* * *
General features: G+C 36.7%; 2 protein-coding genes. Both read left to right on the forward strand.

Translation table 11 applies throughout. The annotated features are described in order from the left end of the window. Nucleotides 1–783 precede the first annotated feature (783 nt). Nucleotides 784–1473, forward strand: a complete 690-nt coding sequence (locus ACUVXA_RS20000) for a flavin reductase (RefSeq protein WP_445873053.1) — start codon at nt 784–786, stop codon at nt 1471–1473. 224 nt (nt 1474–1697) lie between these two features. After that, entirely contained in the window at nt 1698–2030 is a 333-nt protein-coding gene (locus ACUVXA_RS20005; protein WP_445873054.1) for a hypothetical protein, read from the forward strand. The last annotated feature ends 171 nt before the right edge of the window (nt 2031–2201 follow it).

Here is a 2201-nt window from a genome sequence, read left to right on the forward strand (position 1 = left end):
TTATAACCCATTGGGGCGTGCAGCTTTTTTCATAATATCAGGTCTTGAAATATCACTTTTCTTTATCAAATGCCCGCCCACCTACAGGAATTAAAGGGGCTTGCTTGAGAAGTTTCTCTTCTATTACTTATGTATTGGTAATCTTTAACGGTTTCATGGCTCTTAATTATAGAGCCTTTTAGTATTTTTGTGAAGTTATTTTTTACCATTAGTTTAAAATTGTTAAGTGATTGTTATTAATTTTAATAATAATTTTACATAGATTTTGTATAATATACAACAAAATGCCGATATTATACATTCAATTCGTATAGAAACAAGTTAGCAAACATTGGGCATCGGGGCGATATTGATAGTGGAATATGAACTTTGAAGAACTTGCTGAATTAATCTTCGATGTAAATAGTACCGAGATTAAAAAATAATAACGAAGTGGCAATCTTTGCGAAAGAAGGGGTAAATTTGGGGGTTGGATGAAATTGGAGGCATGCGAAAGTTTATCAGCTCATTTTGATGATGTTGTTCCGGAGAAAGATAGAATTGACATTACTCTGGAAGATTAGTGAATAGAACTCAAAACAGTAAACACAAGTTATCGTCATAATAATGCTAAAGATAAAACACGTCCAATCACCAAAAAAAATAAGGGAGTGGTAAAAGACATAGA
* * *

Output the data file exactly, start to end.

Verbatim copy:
General features: G+C 36.7%; 2 protein-coding genes. Both read left to right on the forward strand.

Translation table 11 applies throughout. The annotated features are described in order from the left end of the window. Nucleotides 1–783 precede the first annotated feature (783 nt). Nucleotides 784–1473, forward strand: a complete 690-nt coding sequence (locus ACUVXA_RS20000) for a flavin reductase (RefSeq protein WP_445873053.1) — start codon at nt 784–786, stop codon at nt 1471–1473. 224 nt (nt 1474–1697) lie between these two features. After that, entirely contained in the window at nt 1698–2030 is a 333-nt protein-coding gene (locus ACUVXA_RS20005; protein WP_445873054.1) for a hypothetical protein, read from the forward strand. The last annotated feature ends 171 nt before the right edge of the window (nt 2031–2201 follow it).

Here is a 2201-nt window from a genome sequence, read left to right on the forward strand (position 1 = left end):
TTATAACCCATTGGGGCGTGCAGCTTTTTTCATAATATCAGGTCTTGAAATATCACTTTTCTTTATCAAATGCCCGCCCACCTACAGGAATTAAAGGGGCTTGCTTGAGAAGTTTCTCTTCTATTACTTATGTATTGGTAATCTTTAACGGTTTCATGGCTCTTAATTATAGAGCCTTTTAGTATTTTTGTGAAGTTATTTTTTACCATTAGTTTAAAATTGTTAAGTGATTGTTATTAATTTTAATAATAATTTTACATAGATTTTGTATAATATACAACAAAATGCCGATATTATACATTCAATTCGTATAGAAACAAGTTAGCAAACATTGGGCATCGGGGCGATATTGATAGTGGAATATGAACTTTGAAGAACTTGCTGAATTAATCTTCGATGTAAATAGTACCGAGATTAAAAAATAATAACGAAGTGGCAATCTTTGCGAAAGAAGGGGTAAATTTGGGGGTTGGATGAAATTGGAGGCATGCGAAAGTTTATCAGCTCATTTTGATGATGTTGTTCCGGAGAAAGATAGAATTGACATTACTCTGGAAGATTAGTGAATAGAACTCAAAACAGTAAACACAAGTTATCGTCATAATAATGCTAAAGATAAAACACGTCCAATCACCAAAAAAAATAAGGGAGTGGTAAAAGACATAGA